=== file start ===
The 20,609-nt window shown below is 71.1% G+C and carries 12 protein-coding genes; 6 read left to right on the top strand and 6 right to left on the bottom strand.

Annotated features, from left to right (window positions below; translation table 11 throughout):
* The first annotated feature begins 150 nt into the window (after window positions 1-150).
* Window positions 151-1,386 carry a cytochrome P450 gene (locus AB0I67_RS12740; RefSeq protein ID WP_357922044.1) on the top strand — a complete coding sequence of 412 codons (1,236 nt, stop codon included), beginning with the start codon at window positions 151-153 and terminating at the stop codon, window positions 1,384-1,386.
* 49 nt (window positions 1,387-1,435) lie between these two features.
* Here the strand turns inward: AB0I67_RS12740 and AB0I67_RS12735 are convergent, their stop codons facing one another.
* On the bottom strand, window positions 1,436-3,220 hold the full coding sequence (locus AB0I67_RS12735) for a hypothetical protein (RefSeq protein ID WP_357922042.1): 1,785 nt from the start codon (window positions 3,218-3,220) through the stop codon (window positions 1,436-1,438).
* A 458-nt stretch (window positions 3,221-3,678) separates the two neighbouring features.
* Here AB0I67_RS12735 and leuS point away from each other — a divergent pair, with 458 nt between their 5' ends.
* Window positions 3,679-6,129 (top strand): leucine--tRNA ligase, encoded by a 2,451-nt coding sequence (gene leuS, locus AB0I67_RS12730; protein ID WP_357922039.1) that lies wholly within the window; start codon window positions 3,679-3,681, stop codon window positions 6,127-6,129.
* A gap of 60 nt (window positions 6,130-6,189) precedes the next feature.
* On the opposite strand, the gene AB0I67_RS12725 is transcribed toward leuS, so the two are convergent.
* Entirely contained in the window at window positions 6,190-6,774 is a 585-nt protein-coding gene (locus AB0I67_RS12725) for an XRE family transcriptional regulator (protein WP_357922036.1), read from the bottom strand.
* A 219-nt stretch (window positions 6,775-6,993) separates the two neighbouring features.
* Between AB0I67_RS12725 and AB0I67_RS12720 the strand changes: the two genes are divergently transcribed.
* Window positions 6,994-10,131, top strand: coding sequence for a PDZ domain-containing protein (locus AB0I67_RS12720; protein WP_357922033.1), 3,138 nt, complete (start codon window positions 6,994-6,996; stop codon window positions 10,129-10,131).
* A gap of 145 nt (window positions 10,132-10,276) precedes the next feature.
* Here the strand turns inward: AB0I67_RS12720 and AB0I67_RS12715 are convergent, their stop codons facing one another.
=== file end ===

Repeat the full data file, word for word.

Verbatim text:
The 20,609-nt window shown below is 71.1% G+C and carries 12 protein-coding genes; 6 read left to right on the top strand and 6 right to left on the bottom strand.

Annotated features, from left to right (window positions below; translation table 11 throughout):
* The first annotated feature begins 150 nt into the window (after window positions 1-150).
* Window positions 151-1,386 carry a cytochrome P450 gene (locus AB0I67_RS12740; RefSeq protein ID WP_357922044.1) on the top strand — a complete coding sequence of 412 codons (1,236 nt, stop codon included), beginning with the start codon at window positions 151-153 and terminating at the stop codon, window positions 1,384-1,386.
* 49 nt (window positions 1,387-1,435) lie between these two features.
* Here the strand turns inward: AB0I67_RS12740 and AB0I67_RS12735 are convergent, their stop codons facing one another.
* On the bottom strand, window positions 1,436-3,220 hold the full coding sequence (locus AB0I67_RS12735) for a hypothetical protein (RefSeq protein ID WP_357922042.1): 1,785 nt from the start codon (window positions 3,218-3,220) through the stop codon (window positions 1,436-1,438).
* A 458-nt stretch (window positions 3,221-3,678) separates the two neighbouring features.
* Here AB0I67_RS12735 and leuS point away from each other — a divergent pair, with 458 nt between their 5' ends.
* Window positions 3,679-6,129 (top strand): leucine--tRNA ligase, encoded by a 2,451-nt coding sequence (gene leuS, locus AB0I67_RS12730; protein ID WP_357922039.1) that lies wholly within the window; start codon window positions 3,679-3,681, stop codon window positions 6,127-6,129.
* A gap of 60 nt (window positions 6,130-6,189) precedes the next feature.
* On the opposite strand, the gene AB0I67_RS12725 is transcribed toward leuS, so the two are convergent.
* Entirely contained in the window at window positions 6,190-6,774 is a 585-nt protein-coding gene (locus AB0I67_RS12725) for an XRE family transcriptional regulator (protein WP_357922036.1), read from the bottom strand.
* A 219-nt stretch (window positions 6,775-6,993) separates the two neighbouring features.
* Between AB0I67_RS12725 and AB0I67_RS12720 the strand changes: the two genes are divergently transcribed.
* Window positions 6,994-10,131, top strand: coding sequence for a PDZ domain-containing protein (locus AB0I67_RS12720; protein WP_357922033.1), 3,138 nt, complete (start codon window positions 6,994-6,996; stop codon window positions 10,129-10,131).
* A gap of 145 nt (window positions 10,132-10,276) precedes the next feature.
* Here the strand turns inward: AB0I67_RS12720 and AB0I67_RS12715 are convergent, their stop codons facing one another.